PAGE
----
Have you ever done a super thoughtful gesture for a loved one and have it go completely unnoticed? Or have you dropped every hint to a friend or partner about a gift you’d love to receive—only to end up empty-handed? Well, there’s a chance that everyone around you sucks. Or alternatively (and probably more likely), maybe you two are just speaking different languages—as in, love languages. What are love languages, you ask? Well, my friend, get ready for a wealth of information as you’ve come to the right place to have your curiosity satiated. Quenched, even.
Back in 1992, Veteran marriage counselor Dr. Gary Chapman came up with the Five Love Languages to describe these gaps in communication between people who care about each other—and since then, they’ve become kind of a phenomenon among a certain personality type-loving crowd (gestures dramatically to self). Dr. Chapman claims that all of the different ways we give and receive love can be boiled down into five categories and that each person mostly shows their affection via one or two of these categories. Just based on how math works, you’re likely not to speak the same exact love language(s) as your S.O. and friends. Dr. Chapman also says that identifying these differences can be the first step to actually feeling and sharing the love.
If you don’t already know your language, Dr. Chapman recommends asking yourself what makes you feel the most loved, what you find yourself asking for the most, and how you usually express love as you read the list below (you can also take the love languages quiz). You’ll likely be able to find your own language—and you might also realize that the last five times Adam took out the garbage, he wasn’t just doing it because he’s an anal clean freak, but because it’s his version of kissing, or whatever. The point is, you’re just that much closer to harmony the more you know about what love language you and your loved ones are speaking!
What Are the Five Love Languages?
Someone whose primary love language is quality time values undivided attention and togetherness over anything else. They likely won’t be satisfied with surface-level conversation or with just shared TV time. They’re happiest when you’re fully engaged with them, learning things about each other, or sharing thoughts and feelings. One of the major “dialects” of the quality time love language is quality conversation—meaning you’d better bring your A game and be ready to share about yourself. Listen thoughtfully to them, as well.
Another dialect is partaking in quality activities. Taking the time to do something a QTer loves with them is a huge display of time well spent. People who love in quality time can lash out if they feel like their share of your time is being threatened. If someone close to you has brought up the late hours you work or how much time you seem to be spending with a new friend, they might just be trying to tell you they’d like a bigger piece of that sweet, sweet time pie. Give them the gift of an intentionally scheduled conversation, a no-phone date night, or some shared activity time and watch their gripes with your schedule vanish.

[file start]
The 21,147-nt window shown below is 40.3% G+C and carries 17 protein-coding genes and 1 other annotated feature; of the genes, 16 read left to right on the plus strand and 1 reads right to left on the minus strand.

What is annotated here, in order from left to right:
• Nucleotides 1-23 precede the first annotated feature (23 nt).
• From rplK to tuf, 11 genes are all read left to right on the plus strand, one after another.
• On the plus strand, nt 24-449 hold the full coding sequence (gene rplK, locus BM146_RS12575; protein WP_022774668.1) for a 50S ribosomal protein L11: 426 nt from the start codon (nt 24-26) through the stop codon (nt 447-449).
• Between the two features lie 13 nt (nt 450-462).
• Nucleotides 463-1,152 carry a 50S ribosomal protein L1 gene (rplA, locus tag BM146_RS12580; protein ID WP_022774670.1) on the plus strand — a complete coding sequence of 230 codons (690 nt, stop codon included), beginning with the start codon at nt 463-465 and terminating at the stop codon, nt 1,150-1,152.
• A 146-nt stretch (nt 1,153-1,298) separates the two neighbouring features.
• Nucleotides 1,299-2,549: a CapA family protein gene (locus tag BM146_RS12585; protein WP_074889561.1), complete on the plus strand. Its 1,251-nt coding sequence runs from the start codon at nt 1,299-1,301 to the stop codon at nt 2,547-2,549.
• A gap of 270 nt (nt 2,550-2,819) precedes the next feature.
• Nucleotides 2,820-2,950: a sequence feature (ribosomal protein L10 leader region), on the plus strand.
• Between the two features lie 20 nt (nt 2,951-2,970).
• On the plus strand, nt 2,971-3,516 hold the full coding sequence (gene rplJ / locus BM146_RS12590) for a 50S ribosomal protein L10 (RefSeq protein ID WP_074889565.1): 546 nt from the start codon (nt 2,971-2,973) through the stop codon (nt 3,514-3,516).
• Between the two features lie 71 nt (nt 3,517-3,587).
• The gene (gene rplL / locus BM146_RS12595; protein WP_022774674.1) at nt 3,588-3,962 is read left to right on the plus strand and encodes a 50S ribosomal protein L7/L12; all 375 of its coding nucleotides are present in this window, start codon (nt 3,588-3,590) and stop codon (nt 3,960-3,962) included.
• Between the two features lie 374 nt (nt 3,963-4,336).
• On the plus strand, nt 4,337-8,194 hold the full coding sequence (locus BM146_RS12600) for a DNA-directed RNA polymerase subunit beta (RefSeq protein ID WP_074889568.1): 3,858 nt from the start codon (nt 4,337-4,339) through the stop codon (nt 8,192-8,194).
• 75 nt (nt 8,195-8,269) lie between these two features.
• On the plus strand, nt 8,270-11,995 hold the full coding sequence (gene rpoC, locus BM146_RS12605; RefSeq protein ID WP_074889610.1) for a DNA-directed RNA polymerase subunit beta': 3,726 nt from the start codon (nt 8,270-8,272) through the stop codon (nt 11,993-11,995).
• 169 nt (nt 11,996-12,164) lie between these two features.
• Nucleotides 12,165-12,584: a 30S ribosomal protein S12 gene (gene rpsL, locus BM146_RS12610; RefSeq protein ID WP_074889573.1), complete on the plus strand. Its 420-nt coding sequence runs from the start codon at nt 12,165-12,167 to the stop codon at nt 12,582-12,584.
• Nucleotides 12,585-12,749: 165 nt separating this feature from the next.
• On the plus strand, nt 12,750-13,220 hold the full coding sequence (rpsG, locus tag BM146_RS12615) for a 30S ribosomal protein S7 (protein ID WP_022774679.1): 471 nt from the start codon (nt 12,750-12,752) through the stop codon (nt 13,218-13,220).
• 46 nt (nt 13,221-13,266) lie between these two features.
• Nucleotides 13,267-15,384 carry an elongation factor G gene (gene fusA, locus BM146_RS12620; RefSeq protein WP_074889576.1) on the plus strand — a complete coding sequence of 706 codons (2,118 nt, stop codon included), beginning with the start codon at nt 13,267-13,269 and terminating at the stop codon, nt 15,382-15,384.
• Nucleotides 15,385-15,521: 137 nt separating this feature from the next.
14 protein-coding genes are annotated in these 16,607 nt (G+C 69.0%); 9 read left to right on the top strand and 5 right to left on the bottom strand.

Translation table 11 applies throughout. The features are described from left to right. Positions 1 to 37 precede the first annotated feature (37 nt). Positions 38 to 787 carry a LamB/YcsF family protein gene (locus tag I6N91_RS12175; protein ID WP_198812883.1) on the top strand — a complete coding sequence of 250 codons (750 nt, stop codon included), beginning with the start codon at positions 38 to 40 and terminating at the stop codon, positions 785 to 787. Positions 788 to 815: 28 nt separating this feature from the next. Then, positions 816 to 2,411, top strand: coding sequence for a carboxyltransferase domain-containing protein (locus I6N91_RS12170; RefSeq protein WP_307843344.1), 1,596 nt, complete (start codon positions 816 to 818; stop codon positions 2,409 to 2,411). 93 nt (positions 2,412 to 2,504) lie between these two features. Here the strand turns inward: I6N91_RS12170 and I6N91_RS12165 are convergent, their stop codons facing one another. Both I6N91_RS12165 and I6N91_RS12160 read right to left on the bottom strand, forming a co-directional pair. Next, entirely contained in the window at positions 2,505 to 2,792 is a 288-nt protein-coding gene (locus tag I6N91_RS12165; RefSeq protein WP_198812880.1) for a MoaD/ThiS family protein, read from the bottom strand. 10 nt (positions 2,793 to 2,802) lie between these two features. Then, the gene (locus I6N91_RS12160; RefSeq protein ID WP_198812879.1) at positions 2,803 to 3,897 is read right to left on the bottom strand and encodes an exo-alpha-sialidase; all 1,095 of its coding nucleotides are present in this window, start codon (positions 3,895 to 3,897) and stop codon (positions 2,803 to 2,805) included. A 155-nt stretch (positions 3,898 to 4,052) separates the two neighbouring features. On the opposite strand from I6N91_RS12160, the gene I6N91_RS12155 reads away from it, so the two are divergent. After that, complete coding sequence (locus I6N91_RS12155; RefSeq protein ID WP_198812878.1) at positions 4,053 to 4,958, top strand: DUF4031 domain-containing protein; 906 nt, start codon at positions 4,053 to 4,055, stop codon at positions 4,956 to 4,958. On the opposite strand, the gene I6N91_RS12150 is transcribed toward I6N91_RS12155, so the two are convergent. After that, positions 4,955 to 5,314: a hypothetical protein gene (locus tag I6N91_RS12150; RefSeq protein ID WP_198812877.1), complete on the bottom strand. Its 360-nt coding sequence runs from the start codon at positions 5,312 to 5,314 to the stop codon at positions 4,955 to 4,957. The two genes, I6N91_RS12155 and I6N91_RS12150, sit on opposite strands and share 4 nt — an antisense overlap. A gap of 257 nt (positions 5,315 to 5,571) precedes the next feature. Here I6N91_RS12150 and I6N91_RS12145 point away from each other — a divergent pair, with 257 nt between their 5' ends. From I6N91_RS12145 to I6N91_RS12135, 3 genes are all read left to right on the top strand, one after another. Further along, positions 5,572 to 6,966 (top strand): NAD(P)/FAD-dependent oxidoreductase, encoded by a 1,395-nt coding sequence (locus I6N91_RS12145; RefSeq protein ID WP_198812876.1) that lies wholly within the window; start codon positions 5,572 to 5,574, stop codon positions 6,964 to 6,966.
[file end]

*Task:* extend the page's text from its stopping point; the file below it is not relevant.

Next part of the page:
Ideas for Speaking the Quality Time Love Language:
- Go for a walk in an area one of you has history with and talk about it.
- Pick an interest or hobby they love and plan an afternoon around it.
- Print out the “36 Questions That Lead to Love” questionnaire that went viral a few years ago and crack open a bottle of wine. Have fun learning about each other.
- Make each other slideshows of photos from before you knew each other and explain why each one is important.
- Plan a dream trip or a made-up business together.
Words of Affirmation
If you feel happiest when someone tells you they appreciate you, that you’re good at something, or that you look nice, you might just speak in Words of Affirmation. The easiest way to get to this type’s heart is with clear and simple validations: things you love about them, recognition of accomplishments, or even just noting that their outfit looks good. A really strong dialect of this language is encouragement. Nothing lifts an Affirmationer’s spirits faster than recognizing a talent or gift they have. Sometimes the words of a loved one carry a lot more weight than anything their internal monologue is telling them. This is why it’s vital to learn what’s most important to people who speak this language and be fervently protective of it.
Not only is it important to encourage them but any negative words towards topics close to their heart could be devastating. If you find that your gestures or gifts for a person are going unnoticed, I’d suggest just straight up telling them the things the gesture was supposed to mean because there’s a good chance that’s what they’re really looking for. If you’re not used to ~talking about feelings~, this might seem like a big ask at first. But knowing that all someone really wants is for you to look at them and say things you like can definitely make things simpler.